Science Says There's No Such Thing As Stress-Eating

Let's celebrate with some cake.
PHOTO: giphy.com

A study from Biological Psychology argues stress-eating is not a legitimate excuse one can use anymore to explain why she's eaten an entire post-dinner pizza in one sitting. Well, it doesn't say exactly that, but it does assert the body's natural response to stress is actually a decreased appetite—not an increased one. 

59 participants were tested over the course of 10 days to see how their appetites were manipulated by stress. Five times a day, the volunteers would enter their emotional state, stress level, and what they'd eaten since last check-in into an app. They'd further measure whether the food choice they'd made was based on hunger, time constraints, wanting (not needing) to eat, and whether the consumption was a meal or just a snack.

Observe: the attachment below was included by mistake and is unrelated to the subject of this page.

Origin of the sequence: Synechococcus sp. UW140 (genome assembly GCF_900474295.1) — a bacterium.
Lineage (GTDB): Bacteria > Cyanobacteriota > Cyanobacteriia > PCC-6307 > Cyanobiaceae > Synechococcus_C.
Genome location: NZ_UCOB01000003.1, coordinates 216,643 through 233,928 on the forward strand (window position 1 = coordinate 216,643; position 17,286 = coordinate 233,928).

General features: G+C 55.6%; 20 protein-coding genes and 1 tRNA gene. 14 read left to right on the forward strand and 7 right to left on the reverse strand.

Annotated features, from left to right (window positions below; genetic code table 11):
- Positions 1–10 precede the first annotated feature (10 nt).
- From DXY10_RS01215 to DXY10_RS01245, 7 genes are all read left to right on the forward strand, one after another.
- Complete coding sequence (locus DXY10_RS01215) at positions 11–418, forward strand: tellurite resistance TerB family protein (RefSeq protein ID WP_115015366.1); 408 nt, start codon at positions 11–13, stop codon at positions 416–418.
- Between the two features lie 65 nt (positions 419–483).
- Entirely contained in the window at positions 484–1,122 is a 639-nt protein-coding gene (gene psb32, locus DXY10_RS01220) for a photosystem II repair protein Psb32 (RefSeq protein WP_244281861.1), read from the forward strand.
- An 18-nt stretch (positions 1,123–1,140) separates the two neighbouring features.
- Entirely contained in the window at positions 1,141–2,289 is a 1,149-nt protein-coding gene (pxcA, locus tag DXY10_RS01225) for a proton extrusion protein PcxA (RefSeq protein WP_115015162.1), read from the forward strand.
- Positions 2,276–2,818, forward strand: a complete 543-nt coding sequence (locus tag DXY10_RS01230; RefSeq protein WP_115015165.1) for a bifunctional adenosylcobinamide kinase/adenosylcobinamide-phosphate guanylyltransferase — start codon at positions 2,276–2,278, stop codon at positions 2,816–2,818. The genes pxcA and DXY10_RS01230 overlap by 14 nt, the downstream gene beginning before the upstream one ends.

Based on the above, researchers found people who ate when stressed did it less for taste (the pre-dessert pizza) and much more because they were hungry. There was little correlation found between stress and the quantity of food consumed, but they did notice people who did eat when they were stressed (regardless of the reason) actually ate less than those who weren't.

Do you know what that means? It means happy, non-stressed people, eat more, not because they need to, but because they want to. Stress-eating is not a thing but happy-eating is. 

Don't let that stress you out. Just eat something to celebrate.

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This article originally appeared on Cosmopolitan.com. Minor edits have been made by the Cosmo.ph editors.

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